Mrs. Anna B. Allen died at her home in Quinlan, Monday morning after a short illness. Anna Belle Hatfield was born January 12, 1891, in Norton County, Kansas, and came to Oklahoma in 1899 with her parents. She was married to Sidney H. Allen August 24, 1910. She joined the Christian church at Quinlan in 1909 and was an active worker in church and Sunday School, being a delegate to the Sunday school convention at Alva last year. Her neighbors and friends all regard her life as a Christian to be above reproach and she was held in the high esteem by all who knew her.
She leaves a husband, father, mother, four brothers, three sisters and many friends to mourn her loss.
Funeral was held in the Christian church, Tuesday afternoon, conducted by Evangelist Adamson of Newton, and the body laid to rest in the Union cemetery.

Tuesday, August 25, 2009

"Pioneer in the new 'City of the Dead' at Dove Creek"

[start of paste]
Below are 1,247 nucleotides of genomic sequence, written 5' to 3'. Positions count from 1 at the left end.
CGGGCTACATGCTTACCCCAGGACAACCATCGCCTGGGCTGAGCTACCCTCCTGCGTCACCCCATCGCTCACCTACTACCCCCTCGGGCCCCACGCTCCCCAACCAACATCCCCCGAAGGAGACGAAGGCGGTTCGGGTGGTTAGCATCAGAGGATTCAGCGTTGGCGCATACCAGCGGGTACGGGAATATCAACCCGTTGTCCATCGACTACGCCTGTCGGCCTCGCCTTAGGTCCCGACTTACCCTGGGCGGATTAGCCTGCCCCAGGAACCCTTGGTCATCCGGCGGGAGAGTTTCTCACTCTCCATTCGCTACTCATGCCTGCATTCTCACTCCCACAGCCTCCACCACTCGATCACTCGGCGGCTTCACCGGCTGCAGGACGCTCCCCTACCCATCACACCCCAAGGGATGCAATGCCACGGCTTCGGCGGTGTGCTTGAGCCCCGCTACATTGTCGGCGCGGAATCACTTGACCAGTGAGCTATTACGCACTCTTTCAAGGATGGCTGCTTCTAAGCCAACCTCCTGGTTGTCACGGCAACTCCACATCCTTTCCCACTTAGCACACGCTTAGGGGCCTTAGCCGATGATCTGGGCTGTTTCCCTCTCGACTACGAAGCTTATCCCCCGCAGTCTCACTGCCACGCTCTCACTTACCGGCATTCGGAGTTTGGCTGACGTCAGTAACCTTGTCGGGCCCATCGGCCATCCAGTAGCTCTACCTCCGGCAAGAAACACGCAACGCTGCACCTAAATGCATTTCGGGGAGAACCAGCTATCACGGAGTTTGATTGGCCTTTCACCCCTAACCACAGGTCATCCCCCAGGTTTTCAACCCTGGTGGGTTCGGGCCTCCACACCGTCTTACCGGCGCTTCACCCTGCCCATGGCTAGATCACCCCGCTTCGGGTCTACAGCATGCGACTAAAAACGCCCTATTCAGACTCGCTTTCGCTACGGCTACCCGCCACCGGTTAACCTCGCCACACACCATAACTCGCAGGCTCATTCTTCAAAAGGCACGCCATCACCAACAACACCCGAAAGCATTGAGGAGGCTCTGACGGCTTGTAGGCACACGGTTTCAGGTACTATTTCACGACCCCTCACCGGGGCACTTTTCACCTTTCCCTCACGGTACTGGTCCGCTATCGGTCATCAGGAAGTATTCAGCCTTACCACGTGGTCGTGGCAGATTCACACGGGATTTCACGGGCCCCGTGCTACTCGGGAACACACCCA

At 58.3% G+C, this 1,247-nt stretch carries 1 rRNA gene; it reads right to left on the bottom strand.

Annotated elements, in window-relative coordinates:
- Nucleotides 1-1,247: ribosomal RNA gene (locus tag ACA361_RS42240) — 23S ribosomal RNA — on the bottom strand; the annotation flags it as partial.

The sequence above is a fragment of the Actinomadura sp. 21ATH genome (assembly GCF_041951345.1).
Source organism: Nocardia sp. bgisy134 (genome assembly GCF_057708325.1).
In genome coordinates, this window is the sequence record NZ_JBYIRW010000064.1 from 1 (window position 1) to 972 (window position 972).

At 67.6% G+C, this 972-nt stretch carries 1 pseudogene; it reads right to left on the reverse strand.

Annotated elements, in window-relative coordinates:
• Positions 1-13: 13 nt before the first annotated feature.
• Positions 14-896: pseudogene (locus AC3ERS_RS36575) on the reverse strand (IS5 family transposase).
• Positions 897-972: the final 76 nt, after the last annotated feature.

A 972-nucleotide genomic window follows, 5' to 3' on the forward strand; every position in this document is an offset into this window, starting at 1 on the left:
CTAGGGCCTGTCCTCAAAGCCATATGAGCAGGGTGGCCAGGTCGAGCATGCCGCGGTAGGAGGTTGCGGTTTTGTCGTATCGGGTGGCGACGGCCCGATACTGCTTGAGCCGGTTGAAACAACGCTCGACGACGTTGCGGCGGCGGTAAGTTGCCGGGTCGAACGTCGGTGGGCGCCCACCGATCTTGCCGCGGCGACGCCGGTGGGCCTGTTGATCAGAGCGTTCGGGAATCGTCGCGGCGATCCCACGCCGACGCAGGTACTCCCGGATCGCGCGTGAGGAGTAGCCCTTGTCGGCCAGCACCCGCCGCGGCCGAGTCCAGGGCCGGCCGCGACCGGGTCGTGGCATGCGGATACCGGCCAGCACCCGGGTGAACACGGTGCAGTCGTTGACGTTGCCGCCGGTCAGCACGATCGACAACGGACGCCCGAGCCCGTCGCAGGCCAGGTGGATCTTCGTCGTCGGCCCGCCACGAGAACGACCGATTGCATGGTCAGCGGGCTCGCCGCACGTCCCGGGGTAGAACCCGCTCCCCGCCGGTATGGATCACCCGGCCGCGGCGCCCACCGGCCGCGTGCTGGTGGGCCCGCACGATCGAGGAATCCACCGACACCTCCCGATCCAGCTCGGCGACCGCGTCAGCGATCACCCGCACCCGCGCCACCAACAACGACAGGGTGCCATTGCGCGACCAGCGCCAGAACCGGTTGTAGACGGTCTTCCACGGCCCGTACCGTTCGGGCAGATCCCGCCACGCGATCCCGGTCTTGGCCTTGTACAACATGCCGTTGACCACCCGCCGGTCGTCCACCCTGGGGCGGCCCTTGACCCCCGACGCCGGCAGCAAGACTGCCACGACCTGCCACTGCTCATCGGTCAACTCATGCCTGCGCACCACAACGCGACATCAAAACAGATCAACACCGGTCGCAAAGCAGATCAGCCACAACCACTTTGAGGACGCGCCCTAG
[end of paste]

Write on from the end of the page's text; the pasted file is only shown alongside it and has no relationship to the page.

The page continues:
Martin Monroe Hatfield was the first burial in the Dove Creek Cemetery (Dove Creek, Colorado). His obituary states: "Mr. Hatfield has been three times a pioneer. His first being in Kansas, then Oklahoma, and two years ago he came to Colorado. He loved the pioneer life and it is fitting that he should become the pioneer in the new "City of the Dead" at Dove Creek."

The plaque attached to the headstone reads:
Martin M. Hatfield
1857-1918
First Grave in Cemetery

This next picture was taken in 2001 at the Dove Creek Cemetery looking south toward the location of where the Hatfield farm would have been.

Also buried in the Dove Creek Cemetery is Martin M. Hatfield's daughter, Lillie Smith, and his son, Charles O. Hatfield.

Obituary for Martin Monroe Hatfield:
The funeral services of Martin M. Hatfield, who died suddenly at Dove Creek Friday, were held at the Dove Creek school house Tuesday afternoon and were conducted by Rev. C. L. Flanders of the Dolores Baptist church. Music was furnished by a mixed quartet composed of O. J. Shultz, wife and daughter and Mr. McConnell. A large concourse of people were present to bear testimony of the esteem in which the deceased was held. His remains were laid to rest in the new cemetery at Dove Creek.